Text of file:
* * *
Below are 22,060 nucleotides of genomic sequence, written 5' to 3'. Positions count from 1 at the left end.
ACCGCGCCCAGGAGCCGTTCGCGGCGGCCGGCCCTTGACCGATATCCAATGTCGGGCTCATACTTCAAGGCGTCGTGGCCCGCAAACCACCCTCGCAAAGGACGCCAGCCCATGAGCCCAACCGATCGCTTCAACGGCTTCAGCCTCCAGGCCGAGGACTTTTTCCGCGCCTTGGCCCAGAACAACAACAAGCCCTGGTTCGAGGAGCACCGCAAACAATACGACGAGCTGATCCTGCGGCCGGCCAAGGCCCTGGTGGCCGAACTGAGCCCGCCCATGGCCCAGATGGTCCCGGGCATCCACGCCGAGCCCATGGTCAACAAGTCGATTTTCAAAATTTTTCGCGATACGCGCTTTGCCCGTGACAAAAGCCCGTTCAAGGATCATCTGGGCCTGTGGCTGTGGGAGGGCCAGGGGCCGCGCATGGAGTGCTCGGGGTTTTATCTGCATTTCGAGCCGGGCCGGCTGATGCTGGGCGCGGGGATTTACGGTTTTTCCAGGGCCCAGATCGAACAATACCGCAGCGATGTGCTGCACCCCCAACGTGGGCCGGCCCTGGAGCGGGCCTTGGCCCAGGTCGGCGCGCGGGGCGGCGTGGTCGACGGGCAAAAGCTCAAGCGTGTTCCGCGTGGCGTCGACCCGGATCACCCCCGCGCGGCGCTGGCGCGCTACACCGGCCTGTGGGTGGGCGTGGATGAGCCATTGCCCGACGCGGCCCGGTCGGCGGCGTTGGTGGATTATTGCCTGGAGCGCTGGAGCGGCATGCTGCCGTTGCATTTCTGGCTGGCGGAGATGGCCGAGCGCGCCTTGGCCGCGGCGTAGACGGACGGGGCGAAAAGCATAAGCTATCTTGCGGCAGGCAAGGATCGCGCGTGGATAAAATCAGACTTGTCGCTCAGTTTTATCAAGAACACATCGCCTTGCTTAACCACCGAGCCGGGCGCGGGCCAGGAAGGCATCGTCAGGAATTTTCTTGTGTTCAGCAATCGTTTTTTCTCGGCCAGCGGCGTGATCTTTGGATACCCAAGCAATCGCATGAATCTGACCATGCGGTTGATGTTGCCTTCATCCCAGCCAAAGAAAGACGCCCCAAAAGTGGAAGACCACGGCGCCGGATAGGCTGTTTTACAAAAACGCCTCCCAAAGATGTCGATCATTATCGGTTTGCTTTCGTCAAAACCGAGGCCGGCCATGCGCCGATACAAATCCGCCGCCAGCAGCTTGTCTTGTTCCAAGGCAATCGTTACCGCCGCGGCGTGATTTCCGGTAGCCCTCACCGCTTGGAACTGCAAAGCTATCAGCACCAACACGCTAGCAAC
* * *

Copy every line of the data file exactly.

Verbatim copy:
Below are 22,060 nucleotides of genomic sequence, written 5' to 3'. Positions count from 1 at the left end.
ACCGCGCCCAGGAGCCGTTCGCGGCGGCCGGCCCTTGACCGATATCCAATGTCGGGCTCATACTTCAAGGCGTCGTGGCCCGCAAACCACCCTCGCAAAGGACGCCAGCCCATGAGCCCAACCGATCGCTTCAACGGCTTCAGCCTCCAGGCCGAGGACTTTTTCCGCGCCTTGGCCCAGAACAACAACAAGCCCTGGTTCGAGGAGCACCGCAAACAATACGACGAGCTGATCCTGCGGCCGGCCAAGGCCCTGGTGGCCGAACTGAGCCCGCCCATGGCCCAGATGGTCCCGGGCATCCACGCCGAGCCCATGGTCAACAAGTCGATTTTCAAAATTTTTCGCGATACGCGCTTTGCCCGTGACAAAAGCCCGTTCAAGGATCATCTGGGCCTGTGGCTGTGGGAGGGCCAGGGGCCGCGCATGGAGTGCTCGGGGTTTTATCTGCATTTCGAGCCGGGCCGGCTGATGCTGGGCGCGGGGATTTACGGTTTTTCCAGGGCCCAGATCGAACAATACCGCAGCGATGTGCTGCACCCCCAACGTGGGCCGGCCCTGGAGCGGGCCTTGGCCCAGGTCGGCGCGCGGGGCGGCGTGGTCGACGGGCAAAAGCTCAAGCGTGTTCCGCGTGGCGTCGACCCGGATCACCCCCGCGCGGCGCTGGCGCGCTACACCGGCCTGTGGGTGGGCGTGGATGAGCCATTGCCCGACGCGGCCCGGTCGGCGGCGTTGGTGGATTATTGCCTGGAGCGCTGGAGCGGCATGCTGCCGTTGCATTTCTGGCTGGCGGAGATGGCCGAGCGCGCCTTGGCCGCGGCGTAGACGGACGGGGCGAAAAGCATAAGCTATCTTGCGGCAGGCAAGGATCGCGCGTGGATAAAATCAGACTTGTCGCTCAGTTTTATCAAGAACACATCGCCTTGCTTAACCACCGAGCCGGGCGCGGGCCAGGAAGGCATCGTCAGGAATTTTCTTGTGTTCAGCAATCGTTTTTTCTCGGCCAGCGGCGTGATCTTTGGATACCCAAGCAATCGCATGAATCTGACCATGCGGTTGATGTTGCCTTCATCCCAGCCAAAGAAAGACGCCCCAAAAGTGGAAGACCACGGCGCCGGATAGGCTGTTTTACAAAAACGCCTCCCAAAGATGTCGATCATTATCGGTTTGCTTTCGTCAAAACCGAGGCCGGCCATGCGCCGATACAAATCCGCCGCCAGCAGCTTGTCTTGTTCCAAGGCAATCGTTACCGCCGCGGCGTGATTTCCGGTAGCCCTCACCGCTTGGAACTGCAAAGCTATCAGCACCAACACGCTAGCAAC